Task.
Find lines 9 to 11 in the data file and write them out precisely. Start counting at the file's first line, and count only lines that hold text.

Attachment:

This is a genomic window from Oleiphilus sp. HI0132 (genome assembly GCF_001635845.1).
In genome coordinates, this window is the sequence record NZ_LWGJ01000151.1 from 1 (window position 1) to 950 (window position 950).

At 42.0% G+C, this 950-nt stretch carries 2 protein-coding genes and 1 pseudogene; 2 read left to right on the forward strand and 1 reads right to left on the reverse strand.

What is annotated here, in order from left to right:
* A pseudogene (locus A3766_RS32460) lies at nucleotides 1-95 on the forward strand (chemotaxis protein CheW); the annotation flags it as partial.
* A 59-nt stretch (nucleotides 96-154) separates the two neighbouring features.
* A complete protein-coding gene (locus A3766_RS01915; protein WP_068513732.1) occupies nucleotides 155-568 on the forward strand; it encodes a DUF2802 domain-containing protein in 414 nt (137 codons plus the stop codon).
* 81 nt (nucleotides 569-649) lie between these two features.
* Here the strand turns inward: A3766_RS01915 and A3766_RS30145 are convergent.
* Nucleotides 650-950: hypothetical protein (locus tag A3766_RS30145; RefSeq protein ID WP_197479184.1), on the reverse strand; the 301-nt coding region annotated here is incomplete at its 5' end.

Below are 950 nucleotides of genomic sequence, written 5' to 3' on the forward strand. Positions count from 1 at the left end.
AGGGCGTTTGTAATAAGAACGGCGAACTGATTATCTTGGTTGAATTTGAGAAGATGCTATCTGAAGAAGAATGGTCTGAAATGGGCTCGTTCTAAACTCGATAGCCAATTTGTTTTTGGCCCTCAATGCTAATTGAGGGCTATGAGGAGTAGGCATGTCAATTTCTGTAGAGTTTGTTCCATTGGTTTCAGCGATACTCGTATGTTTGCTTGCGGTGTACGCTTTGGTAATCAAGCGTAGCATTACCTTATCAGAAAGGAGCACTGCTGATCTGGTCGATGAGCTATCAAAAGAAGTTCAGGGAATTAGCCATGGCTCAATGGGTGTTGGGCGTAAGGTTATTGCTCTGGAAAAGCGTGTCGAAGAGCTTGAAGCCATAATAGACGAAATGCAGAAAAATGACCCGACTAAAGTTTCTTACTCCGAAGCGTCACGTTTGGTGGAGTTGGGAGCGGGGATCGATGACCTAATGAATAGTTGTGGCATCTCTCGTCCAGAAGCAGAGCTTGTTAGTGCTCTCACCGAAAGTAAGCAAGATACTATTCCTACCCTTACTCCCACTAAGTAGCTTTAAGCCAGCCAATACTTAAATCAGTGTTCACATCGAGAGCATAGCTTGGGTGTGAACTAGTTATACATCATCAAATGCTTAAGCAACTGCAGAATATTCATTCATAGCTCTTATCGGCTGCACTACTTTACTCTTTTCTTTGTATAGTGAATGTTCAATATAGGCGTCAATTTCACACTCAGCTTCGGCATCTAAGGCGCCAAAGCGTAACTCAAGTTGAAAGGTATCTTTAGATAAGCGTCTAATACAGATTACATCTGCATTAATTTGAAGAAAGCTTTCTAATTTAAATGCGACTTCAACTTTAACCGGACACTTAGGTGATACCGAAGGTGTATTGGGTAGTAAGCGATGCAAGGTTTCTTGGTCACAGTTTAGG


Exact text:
* Here the strand turns inward: A3766_RS01915 and A3766_RS30145 are convergent.
* Nucleotides 650-950: hypothetical protein (locus tag A3766_RS30145; RefSeq protein ID WP_197479184.1), on the reverse strand; the 301-nt coding region annotated here is incomplete at its 5' end.

Below are 950 nucleotides of genomic sequence, written 5' to 3' on the forward strand. Positions count from 1 at the left end.